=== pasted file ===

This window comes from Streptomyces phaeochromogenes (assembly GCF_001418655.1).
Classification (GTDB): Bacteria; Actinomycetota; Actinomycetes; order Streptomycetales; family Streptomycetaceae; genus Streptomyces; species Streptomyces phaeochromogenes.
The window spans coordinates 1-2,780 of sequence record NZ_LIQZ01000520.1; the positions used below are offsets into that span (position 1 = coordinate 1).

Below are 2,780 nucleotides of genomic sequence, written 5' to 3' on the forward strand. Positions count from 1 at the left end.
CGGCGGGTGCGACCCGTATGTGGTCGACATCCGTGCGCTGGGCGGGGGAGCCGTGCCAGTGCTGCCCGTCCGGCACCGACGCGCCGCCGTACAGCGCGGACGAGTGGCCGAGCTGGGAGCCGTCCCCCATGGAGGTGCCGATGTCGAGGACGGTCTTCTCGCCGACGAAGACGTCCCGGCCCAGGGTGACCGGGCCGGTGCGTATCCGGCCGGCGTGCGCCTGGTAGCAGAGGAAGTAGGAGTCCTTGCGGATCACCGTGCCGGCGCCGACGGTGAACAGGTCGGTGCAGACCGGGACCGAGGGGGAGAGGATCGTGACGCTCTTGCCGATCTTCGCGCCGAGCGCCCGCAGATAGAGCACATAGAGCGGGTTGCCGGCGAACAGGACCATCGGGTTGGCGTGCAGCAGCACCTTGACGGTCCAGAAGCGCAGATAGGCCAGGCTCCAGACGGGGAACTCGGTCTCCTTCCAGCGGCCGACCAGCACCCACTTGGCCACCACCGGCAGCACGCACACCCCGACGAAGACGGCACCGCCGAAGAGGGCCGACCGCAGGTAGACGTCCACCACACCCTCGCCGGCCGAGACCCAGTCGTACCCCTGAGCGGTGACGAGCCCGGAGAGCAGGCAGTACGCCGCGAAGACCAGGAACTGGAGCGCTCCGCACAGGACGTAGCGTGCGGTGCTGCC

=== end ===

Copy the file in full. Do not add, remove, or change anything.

This window comes from Streptomyces phaeochromogenes (assembly GCF_001418655.1).
Classification (GTDB): Bacteria; Actinomycetota; Actinomycetes; order Streptomycetales; family Streptomycetaceae; genus Streptomyces; species Streptomyces phaeochromogenes.
The window spans coordinates 1-2,780 of sequence record NZ_LIQZ01000520.1; the positions used below are offsets into that span (position 1 = coordinate 1).

Below are 2,780 nucleotides of genomic sequence, written 5' to 3' on the forward strand. Positions count from 1 at the left end.
CGGCGGGTGCGACCCGTATGTGGTCGACATCCGTGCGCTGGGCGGGGGAGCCGTGCCAGTGCTGCCCGTCCGGCACCGACGCGCCGCCGTACAGCGCGGACGAGTGGCCGAGCTGGGAGCCGTCCCCCATGGAGGTGCCGATGTCGAGGACGGTCTTCTCGCCGACGAAGACGTCCCGGCCCAGGGTGACCGGGCCGGTGCGTATCCGGCCGGCGTGCGCCTGGTAGCAGAGGAAGTAGGAGTCCTTGCGGATCACCGTGCCGGCGCCGACGGTGAACAGGTCGGTGCAGACCGGGACCGAGGGGGAGAGGATCGTGACGCTCTTGCCGATCTTCGCGCCGAGCGCCCGCAGATAGAGCACATAGAGCGGGTTGCCGGCGAACAGGACCATCGGGTTGGCGTGCAGCAGCACCTTGACGGTCCAGAAGCGCAGATAGGCCAGGCTCCAGACGGGGAACTCGGTCTCCTTCCAGCGGCCGACCAGCACCCACTTGGCCACCACCGGCAGCACGCACACCCCGACGAAGACGGCACCGCCGAAGAGGGCCGACCGCAGGTAGACGTCCACCACACCCTCGCCGGCCGAGACCCAGTCGTACCCCTGAGCGGTGACGAGCCCGGAGAGCAGGCAGTACGCCGCGAAGACCAGGAACTGGAGCGCTCCGCACAGGACGTAGCGTGCGGTGCTGCC